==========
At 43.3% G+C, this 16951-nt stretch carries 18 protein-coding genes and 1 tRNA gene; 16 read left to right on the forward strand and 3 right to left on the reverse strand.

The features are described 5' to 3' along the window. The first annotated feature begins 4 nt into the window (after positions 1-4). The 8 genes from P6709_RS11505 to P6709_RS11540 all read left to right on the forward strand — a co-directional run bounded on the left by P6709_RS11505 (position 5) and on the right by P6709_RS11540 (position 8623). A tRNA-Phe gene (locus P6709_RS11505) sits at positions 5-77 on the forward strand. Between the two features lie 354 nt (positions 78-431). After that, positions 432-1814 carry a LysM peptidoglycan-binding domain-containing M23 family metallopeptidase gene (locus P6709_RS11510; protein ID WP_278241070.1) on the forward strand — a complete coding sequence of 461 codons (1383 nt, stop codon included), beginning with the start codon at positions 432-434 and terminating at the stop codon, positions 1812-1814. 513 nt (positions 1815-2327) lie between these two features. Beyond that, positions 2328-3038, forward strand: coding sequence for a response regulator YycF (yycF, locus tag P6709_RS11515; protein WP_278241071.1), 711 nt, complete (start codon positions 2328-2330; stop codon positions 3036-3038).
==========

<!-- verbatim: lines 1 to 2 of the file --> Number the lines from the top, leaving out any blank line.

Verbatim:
At 43.3% G+C, this 16951-nt stretch carries 18 protein-coding genes and 1 tRNA gene; 16 read left to right on the forward strand and 3 right to left on the reverse strand.

The features are described 5' to 3' along the window. The first annotated feature begins 4 nt into the window (after positions 1-4). The 8 genes from P6709_RS11505 to P6709_RS11540 all read left to right on the forward strand — a co-directional run bounded on the left by P6709_RS11505 (position 5) and on the right by P6709_RS11540 (position 8623). A tRNA-Phe gene (locus P6709_RS11505) sits at positions 5-77 on the forward strand. Between the two features lie 354 nt (positions 78-431). After that, positions 432-1814 carry a LysM peptidoglycan-binding domain-containing M23 family metallopeptidase gene (locus P6709_RS11510; protein ID WP_278241070.1) on the forward strand — a complete coding sequence of 461 codons (1383 nt, stop codon included), beginning with the start codon at positions 432-434 and terminating at the stop codon, positions 1812-1814. 513 nt (positions 1815-2327) lie between these two features. Beyond that, positions 2328-3038, forward strand: coding sequence for a response regulator YycF (yycF, locus tag P6709_RS11515; protein WP_278241071.1), 711 nt, complete (start codon positions 2328-2330; stop codon positions 3036-3038).